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“Global” Go Teaching Concepts Shared

AGA news - Wed, 03/08/2016 - 15:00

A highlight of the US Go Congress is the teacher training program. At Myungwan Kim 9p’s Tuesday afternoon lecture on teaching opening theory, Kim (right) said that one of the most important things players need to develop is evaluation, both global (whole board) and local (small area) evaluation. “If you are winning globally, or if you are weak locally, how should you play?” he asked the crowd attending the teaching seminar. “Defensive,” he told us after we shouted out a few answers.  He also shared a mathematical approach to deciding between invading a territory or reducing it from the outside, in which the player calculates how many points he or she can let the opponent have and still win. If the opponent will make too many, invade.  Otherwise, play from the outside.  “That’s how you will find exactly how Lee Sedol will play,” explains Kim, “It’s not that difficult. But if you don’t have this type of theory, how can you find what he played? It’s way more difficult.” He also had something to say about losing stones. “The difference between sacrifice and giving up is whether you planned it or not,” he argued, getting a laugh from the crowd. Kim’s next teaching lecture is on Thursday, 8/4, at 1pm.

Antoine Fenech of Strasbourg, France, came to the US Go Congress specifically to exchange teaching ideas with American go clubs and for the seminars for go teachers. Kim’s Tuesday talk was Fenech’s first teaching lesson. “We don’t have this in Europe,” he said afterwards. Fenech (left) is a middle school math teacher who’s also a 5 dan go player. He runs programs in 10 primary schools in the city and teaches kids from 6-13 years old, a program started by his father in 1982, and responsible for training up many strong players. Fenech himself is a product of that program. “The most important thing is that the kids have fun” so that they come back, he said. Asked whether there’s a secret to teaching go he’d like to share with teachers in America, Fenech said that “We have a method to teach go very fast. In like five minutes, they can learn the real go game. And then after that, we don’t need to talk to them anymore, they can just play with each other. I have some kids who play every week and who just play together and I just taught them for five minutes the first day. If they’re already happy playing a lot with each other, then they don’t need someone to tell them more.” But that doesn’t mean the Strasbourg go program isn’t going to produce strong players. “I have some kids who want to improve, who want to play with me,” Fenech explains. “The new generation, we hope that some of them will become stronger, become the best French players.” The Strasbourg go club also developed a website so that kids can keep playing.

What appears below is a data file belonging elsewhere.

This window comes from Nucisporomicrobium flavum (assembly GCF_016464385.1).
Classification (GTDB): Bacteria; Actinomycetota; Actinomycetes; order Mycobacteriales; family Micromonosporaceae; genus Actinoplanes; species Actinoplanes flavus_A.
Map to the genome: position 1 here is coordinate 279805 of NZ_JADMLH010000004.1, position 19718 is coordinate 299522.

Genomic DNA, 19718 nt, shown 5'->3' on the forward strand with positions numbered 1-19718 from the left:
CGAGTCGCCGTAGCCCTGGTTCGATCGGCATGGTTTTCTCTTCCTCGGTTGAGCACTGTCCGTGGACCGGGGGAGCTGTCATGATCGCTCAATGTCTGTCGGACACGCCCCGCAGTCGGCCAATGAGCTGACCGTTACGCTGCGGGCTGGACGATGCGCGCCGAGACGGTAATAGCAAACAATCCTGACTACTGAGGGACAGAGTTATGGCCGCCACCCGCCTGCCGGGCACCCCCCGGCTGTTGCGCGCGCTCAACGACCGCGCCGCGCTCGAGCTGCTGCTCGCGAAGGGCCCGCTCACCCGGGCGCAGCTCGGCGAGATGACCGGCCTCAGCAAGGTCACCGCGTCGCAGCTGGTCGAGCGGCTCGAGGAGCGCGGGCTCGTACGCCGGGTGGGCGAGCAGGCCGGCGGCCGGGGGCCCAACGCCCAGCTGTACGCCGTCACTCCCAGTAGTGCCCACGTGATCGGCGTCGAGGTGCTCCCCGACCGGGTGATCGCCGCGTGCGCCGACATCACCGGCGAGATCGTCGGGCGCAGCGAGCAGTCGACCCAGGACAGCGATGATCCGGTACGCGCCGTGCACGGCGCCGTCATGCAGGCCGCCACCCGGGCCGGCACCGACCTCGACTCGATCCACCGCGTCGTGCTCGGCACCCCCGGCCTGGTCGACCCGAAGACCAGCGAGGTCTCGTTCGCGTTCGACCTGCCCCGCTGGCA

- report/photos by Samantha Fede, E-Journal special correspondent, reporting from the 2016 U.S. Go Congress


Behind the Scenes at the US Go Congress: An Army of Volunteers

AGA news - Wed, 03/08/2016 - 14:00

While the two dozen professional players and the many tournaments, lectures and simuls at the US Go Congress rightfully